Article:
Ed Epperson retiring as Carson Tahoe Health CEO at year’s end
Ed Epperson took Carson Tahoe Health from a facility of fewer than 100 beds that offered limited services and where the quality of care was questioned even by some of its staff to a full-service medical center with 240 beds and a reputation for high-quality care.
Now, after just shy of 25 years, most of it as CEO, he’s getting ready to retire.
It was the need to expand and improve CTH along with his predecessor, Steve Smith’s decision to retire, that resulted in Epperson’s appointment in July 2001.
He said the community made it clear they wanted a cancer center, cardio-vascular surgery and other services from their hospital. And the facility needed to expand because the number of patients had outgrown the old campus.
Epperson pretty much went to work immediately on the major issues the then-city-owned hospital had to overcome.
First was whether to expand the old campus on Fleischmann Way or look for a new location. He said the hospital developed a plan for the existing property but that, it would require adding several buildings including two four-story parking garages. Overall, he said the plan would have cost something like $85 million, “and be a ridiculous campus.”
He said a new campus was clearly the best option and the old hospital has since become the acute long-term care center.
The second and biggest issue was how to pay for a new hospital.
“The city wanted no part of any debt we were going to raise,” he said. “So we said fine, we’ll do it ourselves. Let us go private.”
Ultimately, the Board of Supervisors did just that and Carson Tahoe became a private nonprofit hospital. With $45 million in bonds and a $50 million letter of credit from U.S. Bank, CTH built the new and much larger hospital at the north end of Carson City and opened for business in 2005.
The master plan drafted 16 years ago got Carson Tahoe to where it is today. The hospital offers a full range of medical services, inpatient and outpatient. It offers long-term acute care, emergency room services and even high-tech robotic surgery.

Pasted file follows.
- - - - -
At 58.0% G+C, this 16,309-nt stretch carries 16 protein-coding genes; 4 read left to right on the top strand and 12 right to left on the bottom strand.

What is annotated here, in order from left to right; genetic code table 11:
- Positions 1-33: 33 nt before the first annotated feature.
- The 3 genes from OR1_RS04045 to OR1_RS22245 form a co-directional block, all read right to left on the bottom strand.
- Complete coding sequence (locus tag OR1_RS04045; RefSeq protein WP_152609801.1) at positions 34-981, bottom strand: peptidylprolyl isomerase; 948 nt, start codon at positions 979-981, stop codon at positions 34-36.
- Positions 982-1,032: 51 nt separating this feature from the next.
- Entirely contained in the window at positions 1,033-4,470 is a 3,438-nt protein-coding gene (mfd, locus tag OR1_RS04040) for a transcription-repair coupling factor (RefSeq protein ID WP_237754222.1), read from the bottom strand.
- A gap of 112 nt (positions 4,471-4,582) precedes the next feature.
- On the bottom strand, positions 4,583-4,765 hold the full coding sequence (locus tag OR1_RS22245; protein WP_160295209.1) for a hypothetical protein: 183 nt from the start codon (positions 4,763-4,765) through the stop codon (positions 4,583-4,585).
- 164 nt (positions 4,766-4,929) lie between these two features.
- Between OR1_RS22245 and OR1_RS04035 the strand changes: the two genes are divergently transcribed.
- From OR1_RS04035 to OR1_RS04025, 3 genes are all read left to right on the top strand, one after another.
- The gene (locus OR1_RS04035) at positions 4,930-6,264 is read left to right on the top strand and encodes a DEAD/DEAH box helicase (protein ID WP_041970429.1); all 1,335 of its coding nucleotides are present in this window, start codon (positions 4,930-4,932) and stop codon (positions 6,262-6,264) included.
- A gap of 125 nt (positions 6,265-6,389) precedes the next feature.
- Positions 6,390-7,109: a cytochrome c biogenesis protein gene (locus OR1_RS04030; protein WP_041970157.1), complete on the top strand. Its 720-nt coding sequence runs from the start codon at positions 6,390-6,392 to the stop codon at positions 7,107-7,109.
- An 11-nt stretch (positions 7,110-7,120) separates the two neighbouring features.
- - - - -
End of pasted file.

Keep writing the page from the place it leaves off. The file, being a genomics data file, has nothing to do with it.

“I truly believe that if you’re really sick, come here,” Epperson said.
He said, however, it’s time to update that plan and further expand. And he said it’s time for him to phase himself out of the picture.
“I want to spend a lot more of my life doing other things,” he said. “There’s a sacrifice that comes with this job. A lot of Saturday mornings and evenings.”
Now 66, he said he and his wife have built a house on the island of Molokai where he wants to learn how to fly fish in the ocean and paddle an outrigger canoe. He said he grew up on a farm near Fresno with parents who grew peaches and plums and made raisins out of grapes.
On an acre lot in Hawaii, he said he wants to get back into growing things.
But with decades-long ties in western Nevada and family still here, Epperson said they’ll be back frequently.
It won’t be “like an off switch” when he leaves at the end of the year. He said the search for his successor is already under way and that the new CEO should be on-board in September, giving him time to help with the transition before he leaves.
That includes finalizing plans for the expansion of Carson Tahoe.
During the next five years, he said CTH will expand the main building, add beds at the adjacent Sierra Building and connect the two. He said the emergency department will expand and there will be added parking. Facilities in Dayton will expand and they are already expanding in Minden.
Epperson said they went out for bonds at the end of the year to refinance existing debt and fund the master plan improvements — a total of just over $100 million. He said because of their management and financial history, those bonds sold out the first day.
“To see the market treat us like that was really impressive because we’re not big,” he said. “We’re a local system.”
Prudent management, he said, has kept Carson Tahoe in the black, generating enough money to give staff raises, buy equipment and grow as well as maintain a safety net, “in case Medicare stops paying their bills.” Net income was more than $20 million in both 2016 and 2017.
With 2,000 employees, Carson Tahoe is second only to state government and a huge boon to the capital’s economy since they spend nearly $1 million a day. Epperson said that is more than $300 million a year that, for the most part, stays in the community.
When the whole process started, he said they “had to kind of overcome a lot of obstacles from the city.”
“But that was then,” he said. “City leadership today is excellent. We have a great relationship with the city manager and mayor.”
He had praise as well for Garth Richards and for the Nevada State Children’s Home. Carson Tahoe’s current campus is on land acquired from Richards and the Children’s Home.
“Great partners, great neighbors,” he said.
He said major healthcare operators would like to get their hands on Carson Tahoe but that it won’t happen. He said joining a big system isn’t necessarily the answer.
“We are rock steady in our commitment to remain a community hospital,” he said. “We are committed to keeping control local.”